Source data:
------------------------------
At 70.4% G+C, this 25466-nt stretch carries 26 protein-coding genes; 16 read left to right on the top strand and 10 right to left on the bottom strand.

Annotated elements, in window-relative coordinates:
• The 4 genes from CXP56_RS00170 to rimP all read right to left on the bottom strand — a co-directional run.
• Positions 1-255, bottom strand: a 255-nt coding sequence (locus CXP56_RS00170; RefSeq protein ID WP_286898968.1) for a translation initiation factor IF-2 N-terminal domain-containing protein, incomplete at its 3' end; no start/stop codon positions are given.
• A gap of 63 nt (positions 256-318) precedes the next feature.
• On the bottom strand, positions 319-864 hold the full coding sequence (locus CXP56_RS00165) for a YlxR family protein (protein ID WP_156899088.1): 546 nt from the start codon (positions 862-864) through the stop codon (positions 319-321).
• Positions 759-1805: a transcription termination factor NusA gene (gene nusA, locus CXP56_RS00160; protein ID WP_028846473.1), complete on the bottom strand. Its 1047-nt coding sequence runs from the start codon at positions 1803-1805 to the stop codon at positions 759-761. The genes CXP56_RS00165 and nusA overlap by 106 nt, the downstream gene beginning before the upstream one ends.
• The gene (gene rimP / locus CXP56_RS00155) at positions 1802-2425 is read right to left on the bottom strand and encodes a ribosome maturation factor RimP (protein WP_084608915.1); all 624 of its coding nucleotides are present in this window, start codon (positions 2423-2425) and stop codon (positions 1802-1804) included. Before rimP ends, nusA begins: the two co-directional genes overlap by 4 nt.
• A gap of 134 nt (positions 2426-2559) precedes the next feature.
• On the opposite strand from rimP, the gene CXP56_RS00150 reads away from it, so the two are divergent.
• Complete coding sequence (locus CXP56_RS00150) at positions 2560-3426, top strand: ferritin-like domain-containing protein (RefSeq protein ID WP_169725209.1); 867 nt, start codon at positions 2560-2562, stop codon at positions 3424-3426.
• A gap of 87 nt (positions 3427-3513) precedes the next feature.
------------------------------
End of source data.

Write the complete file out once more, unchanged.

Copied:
At 70.4% G+C, this 25466-nt stretch carries 26 protein-coding genes; 16 read left to right on the top strand and 10 right to left on the bottom strand.

Annotated elements, in window-relative coordinates:
• The 4 genes from CXP56_RS00170 to rimP all read right to left on the bottom strand — a co-directional run.
• Positions 1-255, bottom strand: a 255-nt coding sequence (locus CXP56_RS00170; RefSeq protein ID WP_286898968.1) for a translation initiation factor IF-2 N-terminal domain-containing protein, incomplete at its 3' end; no start/stop codon positions are given.
• A gap of 63 nt (positions 256-318) precedes the next feature.
• On the bottom strand, positions 319-864 hold the full coding sequence (locus CXP56_RS00165) for a YlxR family protein (protein ID WP_156899088.1): 546 nt from the start codon (positions 862-864) through the stop codon (positions 319-321).
• Positions 759-1805: a transcription termination factor NusA gene (gene nusA, locus CXP56_RS00160; protein ID WP_028846473.1), complete on the bottom strand. Its 1047-nt coding sequence runs from the start codon at positions 1803-1805 to the stop codon at positions 759-761. The genes CXP56_RS00165 and nusA overlap by 106 nt, the downstream gene beginning before the upstream one ends.
• The gene (gene rimP / locus CXP56_RS00155) at positions 1802-2425 is read right to left on the bottom strand and encodes a ribosome maturation factor RimP (protein WP_084608915.1); all 624 of its coding nucleotides are present in this window, start codon (positions 2423-2425) and stop codon (positions 1802-1804) included. Before rimP ends, nusA begins: the two co-directional genes overlap by 4 nt.
• A gap of 134 nt (positions 2426-2559) precedes the next feature.
• On the opposite strand from rimP, the gene CXP56_RS00150 reads away from it, so the two are divergent.
• Complete coding sequence (locus CXP56_RS00150) at positions 2560-3426, top strand: ferritin-like domain-containing protein (RefSeq protein ID WP_169725209.1); 867 nt, start codon at positions 2560-2562, stop codon at positions 3424-3426.
• A gap of 87 nt (positions 3427-3513) precedes the next feature.